Current guidelines propose that individuals with Parkinson’s should receive a specialist review like at regular intervals, whatever the stage of their condition, more often than not given by an expert and community Parkinson’s infection nurse specialist (PDNS).
A recent audit of patient experience found that 46% have specialist appointments postponed by over a half year, and 60% have not seen the network nurture inside the most recent year. Some regions of the UK don’t have the specialist service, and half of the empty PDNS posts are expected on long haul wiped out leave or resignation.
Now, patients with Parkinson’s could see their care transformed thanks to a new service involving wearable technology. In a new project called Developing Home-based Parkinson’s Care, scientists at the University of Plymouth and University Hospitals Plymouth NHS Trust (UHPNT) will see patients using a wrist-worn device known as a Personal Kinetigraph (PKG®) developed by the Global Kinetics Corporation.
The device will monitor movement symptoms of Parkinson’s and process them through a proprietary algorithm. Enhanced by a questionnaire that asks patients to detail non-motor symptoms, for example, changes in mood, patients will wear the PKG for six-day stints, empowering them and their care team to recognize and implement any expected changes to treatment.
The specialist Parkinson’s team can then work remotely, ensuring that help – including calls or clinic appointments – can be offered when it is needed.
A key part of the project is the design of a new service, which will bring together people with Parkinson’s, their families, and healthcare teams in co-design workshops. This will ensure that care delivery really meets the needs and expectations of people living with Parkinson’s.
The service will also deliver an education package, letting people know how to ensure the service works best for them, as well as providing people with the knowledge they need to manage their Parkinson’s symptoms better themselves and ‘live well’ with Parkinson’s.
Another key element and a priority for The Health Foundation is that the service will also work better for healthcare staff, removing some of the frustrations and isolation of working in the current system and resulting in enhanced wellbeing.
Project lead Dr Camille Carroll, Associate Professor in the University of Plymouth’s Institute of Translational and Stratified Medicine (ITSMed) and Consultant Neurologist at UHPNT, said: “The UK prevalence of Parkinson’s disease will increase by a fifth by 2025, so the challenges associated with providing a timely and patient-centered service will also be much higher.”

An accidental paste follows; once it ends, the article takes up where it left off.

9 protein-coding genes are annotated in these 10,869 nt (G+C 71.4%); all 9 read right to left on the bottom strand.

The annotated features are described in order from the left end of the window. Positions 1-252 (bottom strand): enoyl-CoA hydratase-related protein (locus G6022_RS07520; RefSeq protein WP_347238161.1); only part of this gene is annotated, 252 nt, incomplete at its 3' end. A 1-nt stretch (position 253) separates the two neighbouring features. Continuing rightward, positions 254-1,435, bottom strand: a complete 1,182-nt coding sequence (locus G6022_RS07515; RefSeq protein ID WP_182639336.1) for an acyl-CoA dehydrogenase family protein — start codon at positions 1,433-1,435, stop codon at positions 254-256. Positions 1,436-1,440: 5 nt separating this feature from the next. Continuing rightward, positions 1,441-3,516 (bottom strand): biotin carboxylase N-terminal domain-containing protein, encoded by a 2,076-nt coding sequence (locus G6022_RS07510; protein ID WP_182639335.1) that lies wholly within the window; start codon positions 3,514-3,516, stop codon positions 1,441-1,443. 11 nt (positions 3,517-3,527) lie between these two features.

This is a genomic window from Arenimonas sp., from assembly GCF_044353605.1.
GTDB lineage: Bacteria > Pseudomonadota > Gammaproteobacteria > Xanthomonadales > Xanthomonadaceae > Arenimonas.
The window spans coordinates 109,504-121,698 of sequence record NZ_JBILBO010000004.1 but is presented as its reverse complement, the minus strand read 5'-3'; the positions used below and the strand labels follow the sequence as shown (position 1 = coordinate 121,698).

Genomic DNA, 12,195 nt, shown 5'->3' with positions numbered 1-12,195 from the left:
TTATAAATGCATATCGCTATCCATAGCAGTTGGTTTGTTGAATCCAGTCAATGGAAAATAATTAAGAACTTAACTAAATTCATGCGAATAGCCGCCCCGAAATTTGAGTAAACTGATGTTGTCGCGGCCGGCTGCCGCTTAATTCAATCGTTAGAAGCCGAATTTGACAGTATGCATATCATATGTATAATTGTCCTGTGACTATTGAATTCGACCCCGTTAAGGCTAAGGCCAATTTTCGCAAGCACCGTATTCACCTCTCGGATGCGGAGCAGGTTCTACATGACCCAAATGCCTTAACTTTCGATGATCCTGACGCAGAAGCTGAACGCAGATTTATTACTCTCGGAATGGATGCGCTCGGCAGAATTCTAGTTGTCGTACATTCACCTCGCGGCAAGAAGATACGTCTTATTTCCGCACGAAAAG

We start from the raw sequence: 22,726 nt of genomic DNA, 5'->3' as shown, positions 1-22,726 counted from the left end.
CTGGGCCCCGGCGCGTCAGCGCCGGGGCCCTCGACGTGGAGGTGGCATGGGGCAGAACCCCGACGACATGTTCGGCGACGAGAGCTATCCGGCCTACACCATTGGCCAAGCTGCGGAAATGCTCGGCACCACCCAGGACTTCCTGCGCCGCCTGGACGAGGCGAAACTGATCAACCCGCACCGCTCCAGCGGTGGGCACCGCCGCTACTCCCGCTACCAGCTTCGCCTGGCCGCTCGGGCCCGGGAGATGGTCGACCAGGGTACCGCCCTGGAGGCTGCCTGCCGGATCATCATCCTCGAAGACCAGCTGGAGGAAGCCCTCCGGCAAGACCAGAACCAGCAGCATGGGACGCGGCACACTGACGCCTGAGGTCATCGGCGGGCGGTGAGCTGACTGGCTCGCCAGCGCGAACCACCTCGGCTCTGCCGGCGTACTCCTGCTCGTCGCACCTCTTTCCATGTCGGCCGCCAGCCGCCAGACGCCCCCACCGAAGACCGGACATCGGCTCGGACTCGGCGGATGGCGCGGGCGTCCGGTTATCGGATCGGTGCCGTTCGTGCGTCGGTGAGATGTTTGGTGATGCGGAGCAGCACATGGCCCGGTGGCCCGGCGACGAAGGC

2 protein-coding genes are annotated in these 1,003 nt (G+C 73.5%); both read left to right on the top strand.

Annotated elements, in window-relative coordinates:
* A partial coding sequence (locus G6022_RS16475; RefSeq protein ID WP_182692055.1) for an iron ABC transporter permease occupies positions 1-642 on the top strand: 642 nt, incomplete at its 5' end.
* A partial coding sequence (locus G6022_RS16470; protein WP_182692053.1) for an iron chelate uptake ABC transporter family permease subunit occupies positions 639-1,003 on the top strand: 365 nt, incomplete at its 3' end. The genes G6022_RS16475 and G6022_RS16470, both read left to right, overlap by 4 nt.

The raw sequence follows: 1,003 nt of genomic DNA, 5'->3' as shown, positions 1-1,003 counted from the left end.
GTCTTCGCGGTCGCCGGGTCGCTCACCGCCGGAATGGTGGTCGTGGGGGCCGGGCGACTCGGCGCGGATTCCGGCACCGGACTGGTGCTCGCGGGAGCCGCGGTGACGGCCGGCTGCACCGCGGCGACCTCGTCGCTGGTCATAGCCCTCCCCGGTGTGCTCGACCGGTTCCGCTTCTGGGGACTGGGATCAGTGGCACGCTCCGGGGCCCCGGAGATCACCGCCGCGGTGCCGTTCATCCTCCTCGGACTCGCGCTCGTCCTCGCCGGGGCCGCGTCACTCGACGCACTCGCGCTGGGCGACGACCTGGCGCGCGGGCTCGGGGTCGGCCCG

“The existing service puts a lot of pressure on nurses, and attending clinics is arduous for both patient and carer as it presents logistical and physical challenges that add to burden and distress.”
“We want to help people with Parkinson’s to live the best lives they can for as long as they can, and this project aims to empower patients to take control of their own condition.”
“The new project is designed to reduce the burden of attending hospital clinics; improve motor and non-motor Parkinson’s symptoms; ensure appropriate and timely contacts to health-care services; and result in improved quality of life for people with Parkinson’s and their carers. If successful, the intervention will prove a means of providing a resilient and sustainable service faced with the future demands of a condition that is increasing in prevalence and complexity.”
Parkinson’s patient John Whipps, from Looe, is taking part in the pilot and said: “Using the PKG is simple and gives the specialist an easy and quick way of monitoring my Parkinson’s disease remotely. Hopefully, the new service design will make life easier for others like myself living with the condition.”
His wife and carer, Sue Whipps, said: “One of the hardest things with Parkinson’s is trying to decide when your Partner needs their extra doses of medication. The PKG results help take the guesswork out of that, which is really valuable for ensuring the best care possible.”
Sarah Henderson, Assistant Director of Improvement Programmes at the Health Foundation, said: “We’re excited to support this project, one of 23 that have been developed by frontline teams to improve health and social care across the UK. We are looking forward to working with the teams to develop their innovative ideas, put them into practice, and gather evidence about how their projects are improving care for patients.”
Julie Dodd, Director of Digital Transformation at Parkinson’s UK, said: “The PKG is an exciting example of how technology has the potential to transform care in conditions like Parkinson’s. People tell us that one of the most frustrating things about the condition is how unpredictable it is; no two days are the same, which makes it incredibly hard to plan.”